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Who discovered Fullerene?

Last updated date: 17th Jul 2024
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Hint: Fullerenes belong to the study of Nanomaterials in the field of Chemistry. Three researchers were mainly responsible for its discovery. They were also awarded the Nobel Prize in Chemistry, $1996.$

Complete answer:
Fullerene is any molecule which is completely composed of carbon in the form of hollow ellipsoid, sphere or tube. It is an allotrope of carbon, placing third after graphite and diamond. Fullerenes were discovered by the researchers Richard E. Smalley, Robert F. Curl Jr. and Harold W. Kroto in $1985.$ Richard E. Smalley and Robert F. Curl Jr. were from Rice University, Houston, and Harold W. Kroto belonged to University of Sussex in Brighton, United Kingdom. They made their discovery in Smalley's lab at Rice university, while working together to study how carbon atoms form clusters.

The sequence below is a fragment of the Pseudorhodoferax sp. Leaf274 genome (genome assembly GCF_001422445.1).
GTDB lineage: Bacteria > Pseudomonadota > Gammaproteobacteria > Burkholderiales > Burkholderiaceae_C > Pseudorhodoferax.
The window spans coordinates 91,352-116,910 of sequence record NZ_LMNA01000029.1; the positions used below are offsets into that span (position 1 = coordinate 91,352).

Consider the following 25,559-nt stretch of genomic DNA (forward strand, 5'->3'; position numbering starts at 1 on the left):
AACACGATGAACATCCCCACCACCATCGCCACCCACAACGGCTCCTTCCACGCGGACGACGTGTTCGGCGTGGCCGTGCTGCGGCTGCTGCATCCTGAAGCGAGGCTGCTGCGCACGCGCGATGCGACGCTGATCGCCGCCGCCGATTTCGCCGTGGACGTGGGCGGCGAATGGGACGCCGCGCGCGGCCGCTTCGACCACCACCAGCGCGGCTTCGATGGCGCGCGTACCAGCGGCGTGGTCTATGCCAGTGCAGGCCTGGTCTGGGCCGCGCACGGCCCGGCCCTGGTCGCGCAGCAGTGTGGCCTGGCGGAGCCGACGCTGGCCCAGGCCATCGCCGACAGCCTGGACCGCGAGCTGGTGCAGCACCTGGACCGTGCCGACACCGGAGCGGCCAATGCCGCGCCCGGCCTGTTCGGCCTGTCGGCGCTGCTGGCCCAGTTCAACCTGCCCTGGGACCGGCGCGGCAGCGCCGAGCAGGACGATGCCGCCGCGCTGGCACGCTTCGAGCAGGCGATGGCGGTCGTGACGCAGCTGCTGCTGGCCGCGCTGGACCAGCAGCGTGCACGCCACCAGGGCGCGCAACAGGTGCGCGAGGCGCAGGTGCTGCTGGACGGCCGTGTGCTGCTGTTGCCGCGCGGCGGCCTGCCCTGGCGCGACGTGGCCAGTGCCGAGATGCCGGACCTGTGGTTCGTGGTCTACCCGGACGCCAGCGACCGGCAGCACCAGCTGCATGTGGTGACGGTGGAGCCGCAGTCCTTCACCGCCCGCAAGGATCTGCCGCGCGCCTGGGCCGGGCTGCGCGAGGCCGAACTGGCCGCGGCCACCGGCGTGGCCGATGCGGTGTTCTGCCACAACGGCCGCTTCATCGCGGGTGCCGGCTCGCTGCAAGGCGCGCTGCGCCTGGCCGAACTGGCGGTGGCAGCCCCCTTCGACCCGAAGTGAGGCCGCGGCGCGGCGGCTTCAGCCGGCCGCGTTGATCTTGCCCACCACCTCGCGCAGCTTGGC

The first fullerene to be discovered was ${C_{60}}.$ It was a spherical fullerene called Buckminsterfullerene. It consists of $60$ carbon atoms in the sphere, hence commonly known as ${C_{60}}.$ Buckminsterfullerene has a football type arrangement, having pentagonal and hexagonal arrangement of the atoms without any of the two pentagons sharing an edge. Spherical fullerenes were generally termed as buckyballs. The name “Buckminster fullerene” was proposed as to pay homage to the American architect Buckminster Fuller for his Geodesic dome which looked oddly similar to the molecule in its structure. Other than spherical Fullerenes, cylindrical Fullerenes, called carbon nanotubes (CNT), were found. Their unique molecular structure has given rise to its extraordinary properties and wide range of applications.

The Nobel Prize in chemistry, $1996$ , was awarded to Smalley, Curl and Kroto for their discovery of fullerenes by the Royal Swedish Academy of Sciences. Some applications of Fullerene include: drug delivery, photodynamic therapy, X-ray imaging contrast agents et cetera.